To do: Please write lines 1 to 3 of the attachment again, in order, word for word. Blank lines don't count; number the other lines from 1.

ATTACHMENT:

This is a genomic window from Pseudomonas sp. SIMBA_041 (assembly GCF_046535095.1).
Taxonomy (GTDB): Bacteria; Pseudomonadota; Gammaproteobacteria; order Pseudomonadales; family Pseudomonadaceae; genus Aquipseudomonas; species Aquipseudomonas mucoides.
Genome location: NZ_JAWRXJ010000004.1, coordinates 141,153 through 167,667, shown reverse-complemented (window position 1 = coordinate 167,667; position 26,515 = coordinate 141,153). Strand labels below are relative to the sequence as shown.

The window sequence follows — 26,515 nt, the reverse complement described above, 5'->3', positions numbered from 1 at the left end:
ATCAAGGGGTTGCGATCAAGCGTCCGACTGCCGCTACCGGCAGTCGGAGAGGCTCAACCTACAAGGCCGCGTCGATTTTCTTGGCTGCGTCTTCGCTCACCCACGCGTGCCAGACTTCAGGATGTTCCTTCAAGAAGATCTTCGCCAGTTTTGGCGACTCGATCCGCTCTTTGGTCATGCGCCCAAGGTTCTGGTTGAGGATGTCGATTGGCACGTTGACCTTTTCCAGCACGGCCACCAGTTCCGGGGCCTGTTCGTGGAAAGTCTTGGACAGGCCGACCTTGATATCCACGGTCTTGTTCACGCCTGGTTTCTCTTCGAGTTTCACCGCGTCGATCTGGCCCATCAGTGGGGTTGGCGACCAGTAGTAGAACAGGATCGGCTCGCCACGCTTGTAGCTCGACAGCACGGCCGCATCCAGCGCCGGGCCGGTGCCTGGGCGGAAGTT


This is a genomic window from Pseudomonas sp. SIMBA_041 (assembly GCF_046535095.1).
Taxonomy (GTDB): Bacteria; Pseudomonadota; Gammaproteobacteria; order Pseudomonadales; family Pseudomonadaceae; genus Aquipseudomonas; species Aquipseudomonas mucoides.
Genome location: NZ_JAWRXJ010000004.1, coordinates 141,153 through 167,667, shown reverse-complemented (window position 1 = coordinate 167,667; position 26,515 = coordinate 141,153). Strand labels below are relative to the sequence as shown.